By politics.co.uk staff
Ed Miliband's party has surrendered its lead in the polls for the first time in nearly a year.
A survey of 1,000 UK adults by ComRes for the Independent newspaper, conducted between September 23rd and September 25th, put the Conservatives on 37%.
Despite slipping one point David Cameron and co managed to move ahead of the Labour party, who lost two percentage points to fall back to 36%.
That represents a real setback for Labour, who had maintained a healthy lead for much of the last year.
The poll will underline fears about Mr Miliband's leadership potential. Just 24% of those polled said they thought the leader of the opposition was a credible prime minister in waiting, with 57% disagreeing.
Shadow chancellor Ed Balls fared little better, with only 27% thinking he would make a better chancellor in No 11 than George Osborne.
Voters are unlikely to respond to his efforts to distance himself from New Labour's record in government, especially on the economy. Over half disagreed with the statement that they would be more likely to vote for Labour if the party apologised for its mistakes in managing the economy.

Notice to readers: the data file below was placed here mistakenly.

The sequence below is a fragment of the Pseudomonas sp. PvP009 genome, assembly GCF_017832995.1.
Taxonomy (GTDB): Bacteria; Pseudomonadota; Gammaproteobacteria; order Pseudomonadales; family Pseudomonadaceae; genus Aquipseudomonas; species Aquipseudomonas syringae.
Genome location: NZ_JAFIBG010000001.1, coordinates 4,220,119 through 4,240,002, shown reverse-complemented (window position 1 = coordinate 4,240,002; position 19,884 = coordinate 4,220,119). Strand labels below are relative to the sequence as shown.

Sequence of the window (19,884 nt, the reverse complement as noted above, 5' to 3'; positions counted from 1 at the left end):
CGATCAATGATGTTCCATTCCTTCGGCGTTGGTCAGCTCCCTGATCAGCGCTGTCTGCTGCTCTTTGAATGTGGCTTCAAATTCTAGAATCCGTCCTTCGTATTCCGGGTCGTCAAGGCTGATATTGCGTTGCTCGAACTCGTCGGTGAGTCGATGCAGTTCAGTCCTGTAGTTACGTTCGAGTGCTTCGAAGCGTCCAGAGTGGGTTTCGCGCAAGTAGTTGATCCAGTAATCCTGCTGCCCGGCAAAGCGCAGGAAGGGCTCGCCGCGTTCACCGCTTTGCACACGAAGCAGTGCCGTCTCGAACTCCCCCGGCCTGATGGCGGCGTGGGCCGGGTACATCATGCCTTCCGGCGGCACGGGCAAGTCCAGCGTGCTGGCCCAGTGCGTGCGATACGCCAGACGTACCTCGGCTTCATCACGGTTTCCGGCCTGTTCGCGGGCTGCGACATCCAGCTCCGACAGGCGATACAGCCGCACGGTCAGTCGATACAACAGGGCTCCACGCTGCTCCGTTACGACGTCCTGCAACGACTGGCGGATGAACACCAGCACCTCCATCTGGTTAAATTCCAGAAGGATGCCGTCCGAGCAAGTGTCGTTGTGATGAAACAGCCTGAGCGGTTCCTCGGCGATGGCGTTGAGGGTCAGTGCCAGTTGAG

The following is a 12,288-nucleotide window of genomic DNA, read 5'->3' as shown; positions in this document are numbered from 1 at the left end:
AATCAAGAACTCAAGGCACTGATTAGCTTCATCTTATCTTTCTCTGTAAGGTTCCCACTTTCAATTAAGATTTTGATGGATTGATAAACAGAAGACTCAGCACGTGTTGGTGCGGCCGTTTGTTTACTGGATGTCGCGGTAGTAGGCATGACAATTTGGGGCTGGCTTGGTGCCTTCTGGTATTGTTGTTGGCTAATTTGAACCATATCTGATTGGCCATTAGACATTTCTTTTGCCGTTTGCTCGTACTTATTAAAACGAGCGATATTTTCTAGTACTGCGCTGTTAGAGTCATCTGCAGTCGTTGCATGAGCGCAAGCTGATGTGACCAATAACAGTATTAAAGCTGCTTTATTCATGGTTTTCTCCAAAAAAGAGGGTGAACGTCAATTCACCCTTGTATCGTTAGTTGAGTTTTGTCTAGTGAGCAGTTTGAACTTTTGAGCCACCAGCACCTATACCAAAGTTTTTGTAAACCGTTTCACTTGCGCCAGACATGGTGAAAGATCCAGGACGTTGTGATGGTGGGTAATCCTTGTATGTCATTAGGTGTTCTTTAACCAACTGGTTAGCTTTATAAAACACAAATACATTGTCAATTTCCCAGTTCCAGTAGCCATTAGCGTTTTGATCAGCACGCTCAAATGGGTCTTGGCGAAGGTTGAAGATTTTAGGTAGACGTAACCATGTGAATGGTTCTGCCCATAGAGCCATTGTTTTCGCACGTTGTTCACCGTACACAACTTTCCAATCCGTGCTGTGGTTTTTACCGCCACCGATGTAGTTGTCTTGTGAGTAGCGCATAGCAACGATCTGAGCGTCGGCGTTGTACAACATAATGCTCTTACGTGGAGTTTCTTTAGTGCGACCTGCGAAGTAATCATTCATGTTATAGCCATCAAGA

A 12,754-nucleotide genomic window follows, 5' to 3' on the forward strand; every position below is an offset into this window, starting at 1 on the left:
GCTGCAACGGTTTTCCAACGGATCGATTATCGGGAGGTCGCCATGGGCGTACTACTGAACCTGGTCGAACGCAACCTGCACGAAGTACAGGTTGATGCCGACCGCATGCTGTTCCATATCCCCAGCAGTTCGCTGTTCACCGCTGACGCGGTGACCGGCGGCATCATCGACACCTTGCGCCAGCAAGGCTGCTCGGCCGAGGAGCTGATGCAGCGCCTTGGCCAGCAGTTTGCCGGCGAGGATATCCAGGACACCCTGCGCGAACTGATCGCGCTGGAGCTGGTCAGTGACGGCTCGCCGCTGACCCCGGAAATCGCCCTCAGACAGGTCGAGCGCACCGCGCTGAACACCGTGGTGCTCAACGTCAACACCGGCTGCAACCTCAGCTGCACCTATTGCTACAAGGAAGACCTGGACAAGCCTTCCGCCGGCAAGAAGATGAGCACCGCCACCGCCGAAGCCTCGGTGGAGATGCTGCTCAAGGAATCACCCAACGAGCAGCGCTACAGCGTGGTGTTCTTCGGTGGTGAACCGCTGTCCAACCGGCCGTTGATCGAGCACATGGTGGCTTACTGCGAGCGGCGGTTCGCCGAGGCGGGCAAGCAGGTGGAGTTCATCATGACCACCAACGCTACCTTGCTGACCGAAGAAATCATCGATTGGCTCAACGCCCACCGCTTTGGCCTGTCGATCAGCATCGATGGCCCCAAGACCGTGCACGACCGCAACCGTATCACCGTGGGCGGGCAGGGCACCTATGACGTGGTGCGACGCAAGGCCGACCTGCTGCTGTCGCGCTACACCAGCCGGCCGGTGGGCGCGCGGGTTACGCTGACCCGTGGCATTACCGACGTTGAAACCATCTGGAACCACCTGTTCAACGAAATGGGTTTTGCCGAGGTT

This week's party conference in Liverpool is seeing tensions between the Labour leadership and that of the unions, who are uncomfortable with Mr Miliband's refusal to support those planning to strike against changes to public sector pensions.
The issue does not appear to be critical to voters, today's poll suggests. Forty-eight per cent agreed that trade unions enjoy too much influence with the party, but 37% disagreed.
The Liberal Democrats only gained one of these three points after their party conference speech in Birmingham last week, moving up to 12%. Other parties took the remaining 15%.